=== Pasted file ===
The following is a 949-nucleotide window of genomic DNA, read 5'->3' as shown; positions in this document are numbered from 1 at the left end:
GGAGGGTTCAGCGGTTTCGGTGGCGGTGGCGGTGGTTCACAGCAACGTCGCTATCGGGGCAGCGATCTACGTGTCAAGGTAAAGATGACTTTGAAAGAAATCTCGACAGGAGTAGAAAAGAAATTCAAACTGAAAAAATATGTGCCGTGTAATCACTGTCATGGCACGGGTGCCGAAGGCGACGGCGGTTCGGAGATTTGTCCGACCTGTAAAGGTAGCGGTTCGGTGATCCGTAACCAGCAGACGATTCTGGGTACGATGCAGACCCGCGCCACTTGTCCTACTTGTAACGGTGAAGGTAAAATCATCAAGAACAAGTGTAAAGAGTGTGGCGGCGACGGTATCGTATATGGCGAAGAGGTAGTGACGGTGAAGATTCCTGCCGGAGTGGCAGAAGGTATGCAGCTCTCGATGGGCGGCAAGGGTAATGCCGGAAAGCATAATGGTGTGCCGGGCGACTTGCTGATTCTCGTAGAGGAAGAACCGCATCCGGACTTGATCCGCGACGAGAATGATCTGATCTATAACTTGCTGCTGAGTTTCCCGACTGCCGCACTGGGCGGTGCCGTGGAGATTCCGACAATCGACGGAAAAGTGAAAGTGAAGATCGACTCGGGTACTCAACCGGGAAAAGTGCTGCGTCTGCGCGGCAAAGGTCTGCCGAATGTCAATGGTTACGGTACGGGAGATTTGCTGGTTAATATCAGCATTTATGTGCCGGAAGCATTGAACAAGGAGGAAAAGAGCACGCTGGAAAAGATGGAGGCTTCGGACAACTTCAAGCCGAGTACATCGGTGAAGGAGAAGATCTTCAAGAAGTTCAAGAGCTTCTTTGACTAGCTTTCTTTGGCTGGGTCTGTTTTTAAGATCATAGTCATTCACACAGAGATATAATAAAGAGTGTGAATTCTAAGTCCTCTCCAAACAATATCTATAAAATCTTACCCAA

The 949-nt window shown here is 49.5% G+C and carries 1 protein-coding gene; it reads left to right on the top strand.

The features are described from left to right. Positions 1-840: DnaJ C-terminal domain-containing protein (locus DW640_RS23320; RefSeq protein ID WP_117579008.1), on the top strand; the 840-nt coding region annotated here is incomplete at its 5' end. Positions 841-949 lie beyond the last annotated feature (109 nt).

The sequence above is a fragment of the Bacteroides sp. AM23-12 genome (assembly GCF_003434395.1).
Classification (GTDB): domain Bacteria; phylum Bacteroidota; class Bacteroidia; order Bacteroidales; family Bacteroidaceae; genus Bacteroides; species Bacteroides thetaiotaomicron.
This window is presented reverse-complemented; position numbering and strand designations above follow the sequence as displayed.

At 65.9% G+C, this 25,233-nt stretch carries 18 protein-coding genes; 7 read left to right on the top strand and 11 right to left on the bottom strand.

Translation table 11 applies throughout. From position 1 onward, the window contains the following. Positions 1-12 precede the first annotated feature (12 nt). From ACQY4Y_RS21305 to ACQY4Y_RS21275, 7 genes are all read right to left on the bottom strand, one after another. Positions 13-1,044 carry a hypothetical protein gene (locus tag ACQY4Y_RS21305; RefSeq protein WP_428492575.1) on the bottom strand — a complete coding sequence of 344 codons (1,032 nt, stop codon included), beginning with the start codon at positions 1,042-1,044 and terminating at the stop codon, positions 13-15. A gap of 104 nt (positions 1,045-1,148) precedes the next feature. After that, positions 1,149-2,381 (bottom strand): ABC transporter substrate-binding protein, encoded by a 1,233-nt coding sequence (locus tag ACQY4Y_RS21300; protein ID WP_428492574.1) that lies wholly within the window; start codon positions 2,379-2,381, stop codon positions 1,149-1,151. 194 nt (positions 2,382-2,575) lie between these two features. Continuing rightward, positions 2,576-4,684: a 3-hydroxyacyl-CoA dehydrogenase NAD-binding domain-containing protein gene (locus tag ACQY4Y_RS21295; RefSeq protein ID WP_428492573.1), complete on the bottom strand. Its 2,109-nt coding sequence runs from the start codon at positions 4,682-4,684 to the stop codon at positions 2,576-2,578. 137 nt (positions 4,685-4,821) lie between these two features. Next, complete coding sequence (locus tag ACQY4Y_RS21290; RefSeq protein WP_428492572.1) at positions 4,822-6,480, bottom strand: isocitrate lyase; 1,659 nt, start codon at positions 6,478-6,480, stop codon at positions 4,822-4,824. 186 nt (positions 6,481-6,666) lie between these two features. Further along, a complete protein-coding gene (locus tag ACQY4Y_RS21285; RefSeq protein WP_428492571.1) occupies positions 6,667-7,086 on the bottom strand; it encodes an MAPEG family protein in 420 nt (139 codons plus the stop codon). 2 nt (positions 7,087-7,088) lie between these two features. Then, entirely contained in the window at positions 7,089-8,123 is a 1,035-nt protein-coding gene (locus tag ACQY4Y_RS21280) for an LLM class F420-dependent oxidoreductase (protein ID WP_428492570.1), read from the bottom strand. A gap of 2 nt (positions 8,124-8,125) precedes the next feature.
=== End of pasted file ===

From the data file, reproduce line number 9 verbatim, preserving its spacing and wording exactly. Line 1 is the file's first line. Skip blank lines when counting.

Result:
Translation table 11 applies throughout. From position 1 onward, the window contains the following. Positions 1-12 precede the first annotated feature (12 nt). From ACQY4Y_RS21305 to ACQY4Y_RS21275, 7 genes are all read right to left on the bottom strand, one after another. Positions 13-1,044 carry a hypothetical protein gene (locus tag ACQY4Y_RS21305; RefSeq protein WP_428492575.1) on the bottom strand — a complete coding sequence of 344 codons (1,032 nt, stop codon included), beginning with the start codon at positions 1,042-1,044 and terminating at the stop codon, positions 13-15. A gap of 104 nt (positions 1,045-1,148) precedes the next feature. After that, positions 1,149-2,381 (bottom strand): ABC transporter substrate-binding protein, encoded by a 1,233-nt coding sequence (locus tag ACQY4Y_RS21300; protein ID WP_428492574.1) that lies wholly within the window; start codon positions 2,379-2,381, stop codon positions 1,149-1,151. 194 nt (positions 2,382-2,575) lie between these two features. Continuing rightward, positions 2,576-4,684: a 3-hydroxyacyl-CoA dehydrogenase NAD-binding domain-containing protein gene (locus tag ACQY4Y_RS21295; RefSeq protein ID WP_428492573.1), complete on the bottom strand. Its 2,109-nt coding sequence runs from the start codon at positions 4,682-4,684 to the stop codon at positions 2,576-2,578. 137 nt (positions 4,685-4,821) lie between these two features. Next, complete coding sequence (locus tag ACQY4Y_RS21290; RefSeq protein WP_428492572.1) at positions 4,822-6,480, bottom strand: isocitrate lyase; 1,659 nt, start codon at positions 6,478-6,480, stop codon at positions 4,822-4,824. 186 nt (positions 6,481-6,666) lie between these two features. Further along, a complete protein-coding gene (locus tag ACQY4Y_RS21285; RefSeq protein WP_428492571.1) occupies positions 6,667-7,086 on the bottom strand; it encodes an MAPEG family protein in 420 nt (139 codons plus the stop codon). 2 nt (positions 7,087-7,088) lie between these two features. Then, entirely contained in the window at positions 7,089-8,123 is a 1,035-nt protein-coding gene (locus tag ACQY4Y_RS21280) for an LLM class F420-dependent oxidoreductase (protein ID WP_428492570.1), read from the bottom strand. A gap of 2 nt (positions 8,124-8,125) precedes the next feature.